Christchurch, New Zealand
A Christmas carroll singalong concert in the park. Mean black swans the size of 8-year olds. Casinos and strip clubs around every corner, almost as frequent as churches. There are steaming and wheezing and erupting geysers. Volcanoes. Boiling and belching mud pits. It all has an intrinsic juju that evokes the future that theologians have promised the wicked among us. Set it under a quintessential postcard-blue sky and infuse it all with the transient — yet sinus-clearingly acrid — smell of sulphur, and you’ve encapsulated Rotorua.
What a great town. Although the bar scene is a bit confusing. The crowds are big and varied. Hipsters and klub kidz. Senior citizens. Backpackers. A busload of camera-toting, karaoke-seeking Japanese tourists. But when the posse of Maori warriors walk in, pierced and painted and some with a hairstyle that most resembles a large, spikey crown atop an otherwise shaved head, I can’t decide if in my jeans and t-shirt, I’m over- or underdressed. So I just order another gin and tonic and get my groove on.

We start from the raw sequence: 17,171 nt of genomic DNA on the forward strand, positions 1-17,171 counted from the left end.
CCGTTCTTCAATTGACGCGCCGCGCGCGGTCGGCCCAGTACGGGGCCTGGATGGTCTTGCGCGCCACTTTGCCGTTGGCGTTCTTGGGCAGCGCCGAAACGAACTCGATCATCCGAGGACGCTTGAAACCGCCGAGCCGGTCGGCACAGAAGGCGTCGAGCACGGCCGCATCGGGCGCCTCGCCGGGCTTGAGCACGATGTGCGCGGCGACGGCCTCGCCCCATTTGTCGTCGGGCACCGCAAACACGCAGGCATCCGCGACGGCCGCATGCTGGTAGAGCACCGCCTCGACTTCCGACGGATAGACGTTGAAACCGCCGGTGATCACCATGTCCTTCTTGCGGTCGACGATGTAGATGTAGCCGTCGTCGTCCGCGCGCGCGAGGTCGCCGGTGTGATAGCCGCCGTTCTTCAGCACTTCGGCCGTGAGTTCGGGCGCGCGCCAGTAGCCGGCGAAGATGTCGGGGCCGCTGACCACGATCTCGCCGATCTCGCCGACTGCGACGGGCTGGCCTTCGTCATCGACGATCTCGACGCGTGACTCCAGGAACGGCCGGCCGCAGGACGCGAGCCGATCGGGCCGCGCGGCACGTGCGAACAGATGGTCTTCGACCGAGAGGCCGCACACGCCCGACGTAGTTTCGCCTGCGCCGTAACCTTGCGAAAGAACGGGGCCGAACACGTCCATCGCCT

I have since moved on from Sulphur City, with a flight down to Christchurch, on the east coast of New Zealand’s South Island. “The most English town outside of England,” says the sign. And here from my perch at the corner of Worcester Street and Oxford Terrace, beside the bridge over The Avon as a punter glides past and in earshot of the tartan-clad piper playing two blocks up, I cannot possibly think of where such an eristic comparison arises.
Steaming and wheezing and erupting geysers. Volcanoes. Boiling and belching mud pits. It all has an intrinsic juju that evokes the future that theologians have promised the wicked among us.
In sonic news, I’m realizing this trip has been a series of missed musical opportunities. I left Auckland one day before Naughty By Nature. I was one day late in Auckland for my new favorite punk band (if in name only) Elemeno P. And I’m four days late for Cypress Hill here in Christchurch. But I did get to see the amazing Boogie Monsta.
Tomorrow, it’s from here in Christchurch that the real adventure begins. Normally, a week with 2500 km of driving would be enough to force a redefinition of my notions of Hell (Rotorua’s boiling mud pits notwithstanding). But for the next seven days, I’m literally on the road to Middle Earth.
Foot to the floor,